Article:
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Poetry Saving Kids in SW Michigan

Posted to MichiganNow.org on Tuesday, September 18, 2012

Ever heard of a poetry slam? The very first poetry slam is said to have taken place at the Get Me High Lounge in Chicago in 1984. But the Nuyrican (new-yo-REEK-an) Poets Cafe had already started in New York in 1973. Among the Michigan poets are a duo from Kalamazoo. They call themselves Kinetic Affect. They perform at the City Opera Hall in Traverse City Wednesday September 26 at 7pm.  For tickets Click on www.addictiontreatmentservices.org.

Now here’s Michigan Now’s Chris McCarus with the story of Kinetic Affect.

Kinetic Affect tries to stirs people’s emotions. I cried hard when I saw them the first time. The show is just Kirk Latimer and Gabriel Giron standing in a room or on a stage. Before we hear them perform, let’s hear about their backgrounds. Latimer had abusive family members. So Kirk trained himself to be tough around other kids. He became a bully. Then a cocaine dealer.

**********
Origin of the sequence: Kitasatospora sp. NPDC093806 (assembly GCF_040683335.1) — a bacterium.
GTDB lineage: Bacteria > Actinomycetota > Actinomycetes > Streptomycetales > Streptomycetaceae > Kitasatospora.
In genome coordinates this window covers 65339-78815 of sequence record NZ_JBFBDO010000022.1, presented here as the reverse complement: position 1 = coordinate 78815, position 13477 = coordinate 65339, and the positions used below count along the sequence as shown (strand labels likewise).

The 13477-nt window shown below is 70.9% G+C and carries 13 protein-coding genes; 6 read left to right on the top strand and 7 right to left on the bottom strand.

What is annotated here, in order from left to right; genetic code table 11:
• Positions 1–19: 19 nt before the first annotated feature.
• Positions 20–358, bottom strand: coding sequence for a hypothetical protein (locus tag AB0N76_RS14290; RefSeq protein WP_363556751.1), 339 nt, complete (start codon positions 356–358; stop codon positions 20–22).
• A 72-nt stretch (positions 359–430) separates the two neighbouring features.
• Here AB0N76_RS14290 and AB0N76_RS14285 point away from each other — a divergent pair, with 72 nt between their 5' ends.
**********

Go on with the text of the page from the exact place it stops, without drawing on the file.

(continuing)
“I started selling kilos of coke. I was hurting people.”

Kirk went to Henry Ford II High School in Sterling Heights.

“Five of my friends, five people in my circle killed themselves in the course of a three month time period. Suicide high we were called. Suicide high. My best friend at the time went to prison. Jackson. He just got out over holiday break. Swastika right here. Tattooed.”

Kirk Latimer attended Western Michigan University. He met a woman, married her and divorced her. But they have a four year old son. Kirk says raising a child has given him perspective.

“I think it’s so important to understand that sometimes we get so caught up in what’s important: money, that refrigerator, car, work, forgetting to have fun. We lose track of that. But most often times kids have it pretty well figured out.”

The other half of Kinetic Affect is Gabriel Giron. He spent a lot of his childhood in New York State. Then his mother moved the family to suburban Kalamazoo.

“My senior year of high school I got voted class bully and class poet. Even though I had only been in three fights between 5th grade and senior year, all I had to do was be intimidating. It wasn’t that hard because I went from a place that was very diverse to a school of 1,200 people that only had 12 minorities. So automatically, if I wore a hoodie and jeans I was a thug.”